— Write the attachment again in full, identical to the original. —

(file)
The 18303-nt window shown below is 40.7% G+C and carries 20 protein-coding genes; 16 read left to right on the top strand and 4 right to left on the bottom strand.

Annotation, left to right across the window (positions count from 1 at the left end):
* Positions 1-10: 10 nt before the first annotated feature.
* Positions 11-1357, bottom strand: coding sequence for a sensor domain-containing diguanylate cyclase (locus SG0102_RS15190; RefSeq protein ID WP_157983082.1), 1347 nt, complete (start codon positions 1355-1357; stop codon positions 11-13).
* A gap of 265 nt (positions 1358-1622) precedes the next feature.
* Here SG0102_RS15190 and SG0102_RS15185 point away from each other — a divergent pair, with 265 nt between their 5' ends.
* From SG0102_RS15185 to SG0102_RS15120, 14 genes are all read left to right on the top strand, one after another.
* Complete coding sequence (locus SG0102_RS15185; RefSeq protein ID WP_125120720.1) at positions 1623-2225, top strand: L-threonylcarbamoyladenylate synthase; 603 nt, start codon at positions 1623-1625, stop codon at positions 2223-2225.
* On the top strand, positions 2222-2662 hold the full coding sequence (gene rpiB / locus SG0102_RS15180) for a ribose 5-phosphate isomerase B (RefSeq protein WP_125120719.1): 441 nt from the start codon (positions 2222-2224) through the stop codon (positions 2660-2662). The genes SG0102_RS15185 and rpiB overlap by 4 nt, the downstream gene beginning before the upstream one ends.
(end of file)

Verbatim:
The 18303-nt window shown below is 40.7% G+C and carries 20 protein-coding genes; 16 read left to right on the top strand and 4 right to left on the bottom strand.

Annotation, left to right across the window (positions count from 1 at the left end):
* Positions 1-10: 10 nt before the first annotated feature.
* Positions 11-1357, bottom strand: coding sequence for a sensor domain-containing diguanylate cyclase (locus SG0102_RS15190; RefSeq protein ID WP_157983082.1), 1347 nt, complete (start codon positions 1355-1357; stop codon positions 11-13).
* A gap of 265 nt (positions 1358-1622) precedes the next feature.
* Here SG0102_RS15190 and SG0102_RS15185 point away from each other — a divergent pair, with 265 nt between their 5' ends.
* From SG0102_RS15185 to SG0102_RS15120, 14 genes are all read left to right on the top strand, one after another.
* Complete coding sequence (locus SG0102_RS15185; RefSeq protein ID WP_125120720.1) at positions 1623-2225, top strand: L-threonylcarbamoyladenylate synthase; 603 nt, start codon at positions 1623-1625, stop codon at positions 2223-2225.
* On the top strand, positions 2222-2662 hold the full coding sequence (gene rpiB / locus SG0102_RS15180) for a ribose 5-phosphate isomerase B (RefSeq protein WP_125120719.1): 441 nt from the start codon (positions 2222-2224) through the stop codon (positions 2660-2662). The genes SG0102_RS15185 and rpiB overlap by 4 nt, the downstream gene beginning before the upstream one ends.